Big Lie #1 – “We have the best Health Care in the World”
WRONG! For some reason as American's we like to think we are number one in everything. In many ways we have become very myopic in looking at our peer nations. Our consistent belief that “we are the best” colors the lens in which we look at others. Maybe we have spent too much time looking down our noses at our international competitors and it is time to see how the other half is living. When it comes to health care, among peer industrialized nations the US health care system is the worst based on numerous studies that have been performed by a number of highly respected groups.
The reports are reference in this article and I strongly suggest that you check them out. Easy to find on the internet.
US health care consistently ranks poorly, last or near last, in comparison with our peer industrialized nations.
Our incredibly biased media (consolidated top down reporting) receives an enormous amount of money from the health industrial complex in the United States (Insurance and Pharmaceuticals). It would be difficult for them to launch a well researched truthful campaign against the Health Care Industry, so we receive biased, tilted information or none at all.
Big money means unreliable information. If you find people trying to defend the health insurance or pharmaceutical systems, my recommendation is that you “follow the money”. Find out if the person giving you the information is a financial recipient of health care dollars. If they are investigate what they are telling you.
So here is some information for you, again don’t take my word for it, pull up the reports and do a little reading:
May 2007 Commonwealth Fund Report:
Ranked the United States performance on 37th indicators, 11 based on international comparisons 5 dimensions of Health Care including “Quality, access, efficiency, equity and health lives” in the report:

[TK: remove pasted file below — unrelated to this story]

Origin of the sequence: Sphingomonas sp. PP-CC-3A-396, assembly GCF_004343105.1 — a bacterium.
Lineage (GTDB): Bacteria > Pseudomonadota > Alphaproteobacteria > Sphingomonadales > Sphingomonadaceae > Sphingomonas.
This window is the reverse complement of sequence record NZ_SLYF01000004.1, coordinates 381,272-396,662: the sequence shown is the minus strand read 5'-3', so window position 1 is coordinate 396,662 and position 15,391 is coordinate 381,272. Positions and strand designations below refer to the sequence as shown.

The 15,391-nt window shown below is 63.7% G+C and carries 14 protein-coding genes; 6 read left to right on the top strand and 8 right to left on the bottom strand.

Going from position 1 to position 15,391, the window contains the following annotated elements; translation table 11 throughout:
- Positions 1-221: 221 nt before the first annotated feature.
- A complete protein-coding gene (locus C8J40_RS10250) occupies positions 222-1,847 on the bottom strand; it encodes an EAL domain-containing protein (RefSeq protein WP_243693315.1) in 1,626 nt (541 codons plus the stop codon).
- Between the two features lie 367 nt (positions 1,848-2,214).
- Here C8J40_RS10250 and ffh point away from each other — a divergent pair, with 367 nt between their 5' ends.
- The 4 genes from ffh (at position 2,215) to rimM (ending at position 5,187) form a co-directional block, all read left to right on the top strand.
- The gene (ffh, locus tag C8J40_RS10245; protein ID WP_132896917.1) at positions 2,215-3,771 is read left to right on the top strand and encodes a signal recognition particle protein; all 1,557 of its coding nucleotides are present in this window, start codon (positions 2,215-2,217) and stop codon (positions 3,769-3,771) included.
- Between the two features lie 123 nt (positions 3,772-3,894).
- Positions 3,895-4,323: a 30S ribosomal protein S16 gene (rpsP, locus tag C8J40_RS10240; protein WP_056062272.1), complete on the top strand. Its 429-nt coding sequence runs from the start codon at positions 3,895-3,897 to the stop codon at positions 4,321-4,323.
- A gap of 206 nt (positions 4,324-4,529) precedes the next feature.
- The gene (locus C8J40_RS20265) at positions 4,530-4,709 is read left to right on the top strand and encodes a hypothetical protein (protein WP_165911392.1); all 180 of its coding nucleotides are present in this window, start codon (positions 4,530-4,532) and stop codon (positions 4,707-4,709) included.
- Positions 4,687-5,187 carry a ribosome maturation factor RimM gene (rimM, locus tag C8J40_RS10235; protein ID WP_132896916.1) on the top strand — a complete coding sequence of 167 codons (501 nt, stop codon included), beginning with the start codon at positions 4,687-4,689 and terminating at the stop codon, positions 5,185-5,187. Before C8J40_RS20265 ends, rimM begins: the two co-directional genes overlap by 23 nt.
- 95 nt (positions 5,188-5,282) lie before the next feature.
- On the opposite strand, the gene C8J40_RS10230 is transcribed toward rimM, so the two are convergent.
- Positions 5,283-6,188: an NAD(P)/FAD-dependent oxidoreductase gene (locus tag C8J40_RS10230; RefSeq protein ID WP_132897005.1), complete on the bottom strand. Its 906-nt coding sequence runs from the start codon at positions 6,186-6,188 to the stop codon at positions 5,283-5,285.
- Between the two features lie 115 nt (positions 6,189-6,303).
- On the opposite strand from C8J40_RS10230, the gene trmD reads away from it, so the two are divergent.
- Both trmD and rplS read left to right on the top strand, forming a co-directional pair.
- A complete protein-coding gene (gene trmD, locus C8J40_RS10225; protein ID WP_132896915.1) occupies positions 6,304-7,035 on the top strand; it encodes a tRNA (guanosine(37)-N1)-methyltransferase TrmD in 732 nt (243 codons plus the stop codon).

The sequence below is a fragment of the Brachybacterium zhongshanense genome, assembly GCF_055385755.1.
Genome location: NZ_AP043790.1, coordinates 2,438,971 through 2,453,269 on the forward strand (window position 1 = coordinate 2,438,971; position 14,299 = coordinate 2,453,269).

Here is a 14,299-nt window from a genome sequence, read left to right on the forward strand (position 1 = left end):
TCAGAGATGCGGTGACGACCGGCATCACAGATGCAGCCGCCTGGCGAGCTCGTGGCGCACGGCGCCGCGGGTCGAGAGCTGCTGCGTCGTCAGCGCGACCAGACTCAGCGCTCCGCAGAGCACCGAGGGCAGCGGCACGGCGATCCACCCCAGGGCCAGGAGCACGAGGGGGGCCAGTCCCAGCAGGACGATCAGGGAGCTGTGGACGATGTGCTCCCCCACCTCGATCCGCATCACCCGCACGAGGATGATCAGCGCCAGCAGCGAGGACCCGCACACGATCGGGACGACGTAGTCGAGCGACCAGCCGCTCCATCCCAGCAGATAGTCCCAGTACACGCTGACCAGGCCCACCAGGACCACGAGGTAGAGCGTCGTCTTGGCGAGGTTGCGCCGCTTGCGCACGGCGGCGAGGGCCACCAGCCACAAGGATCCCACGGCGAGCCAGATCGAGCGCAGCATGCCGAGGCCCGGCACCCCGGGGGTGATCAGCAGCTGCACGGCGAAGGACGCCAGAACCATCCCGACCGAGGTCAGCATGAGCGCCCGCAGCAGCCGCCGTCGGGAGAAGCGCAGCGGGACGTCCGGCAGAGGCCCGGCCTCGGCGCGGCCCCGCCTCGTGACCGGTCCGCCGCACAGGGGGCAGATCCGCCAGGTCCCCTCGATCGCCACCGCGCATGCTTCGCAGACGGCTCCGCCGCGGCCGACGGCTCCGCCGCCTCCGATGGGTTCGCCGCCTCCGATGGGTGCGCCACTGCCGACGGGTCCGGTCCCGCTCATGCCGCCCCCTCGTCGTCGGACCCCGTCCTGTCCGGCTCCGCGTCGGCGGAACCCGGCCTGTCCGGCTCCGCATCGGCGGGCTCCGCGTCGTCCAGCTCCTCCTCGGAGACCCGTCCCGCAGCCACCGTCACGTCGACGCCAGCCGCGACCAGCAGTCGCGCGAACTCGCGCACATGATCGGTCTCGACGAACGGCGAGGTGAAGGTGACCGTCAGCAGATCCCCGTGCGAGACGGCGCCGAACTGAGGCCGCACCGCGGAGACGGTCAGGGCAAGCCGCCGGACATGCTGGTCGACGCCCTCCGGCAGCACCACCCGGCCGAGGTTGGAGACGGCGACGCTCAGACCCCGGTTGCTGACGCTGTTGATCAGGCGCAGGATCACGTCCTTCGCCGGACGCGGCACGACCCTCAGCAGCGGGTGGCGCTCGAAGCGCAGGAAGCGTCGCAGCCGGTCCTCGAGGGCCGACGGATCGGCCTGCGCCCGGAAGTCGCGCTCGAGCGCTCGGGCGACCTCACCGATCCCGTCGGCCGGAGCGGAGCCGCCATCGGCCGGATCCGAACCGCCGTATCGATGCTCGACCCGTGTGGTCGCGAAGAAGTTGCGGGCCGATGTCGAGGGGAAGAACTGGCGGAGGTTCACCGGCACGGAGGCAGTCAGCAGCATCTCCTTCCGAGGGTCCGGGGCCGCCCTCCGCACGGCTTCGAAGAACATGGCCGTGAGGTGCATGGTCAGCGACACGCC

* United States ranks last overall across the five dimensions of a high performance health system.
* The US ranks last in providing Safe Care
* Last in healthy lives (much higher death rates from conditions amenable to medical care)
* Tied for last in managing chronic illness
* US population most likely to go without needed care because of cost (over 51% said they had problems getting a recommended test, treatment or follow-up care)
* Clearly ranked last in all measures of equity
* Ranked poorly on measures of health expenditures, administrative cost expenditures
* Ranked poorly on use of information technology
* Ranked poorly on use of multidisciplinary teams
In the Commissions National Health Care Scorecard:
* “In the US, more people visit the Emergency Room for conditions that could be treated by a regular doctor"
* Adults tend to wait longer and be sicker before seeking care (Including Canada, France, Britain)
* 2/5’s of lower income adults went without needed care [not filling a prescription, not seeing a dentist]
* US rarely outperforms other nations on most quality of care measures
* Even among insured more likely than counterparts in other countries to report problems such as not getting recommended tests or prescriptions
* Reflects High out of pocket cots even among the insured
* US population most likely to have “fragmented insurance coverage”
* US only nation that does not have a Universal Health Care system
World Health Organization, 2000 report:
* US Health system ranked 37th in the world
* Ranked 24th in terms of “Health Attainment”
* Ranked 32nd in terms of “equity of health outcomes”
Ranked 54th in terms of fairness of financial contributions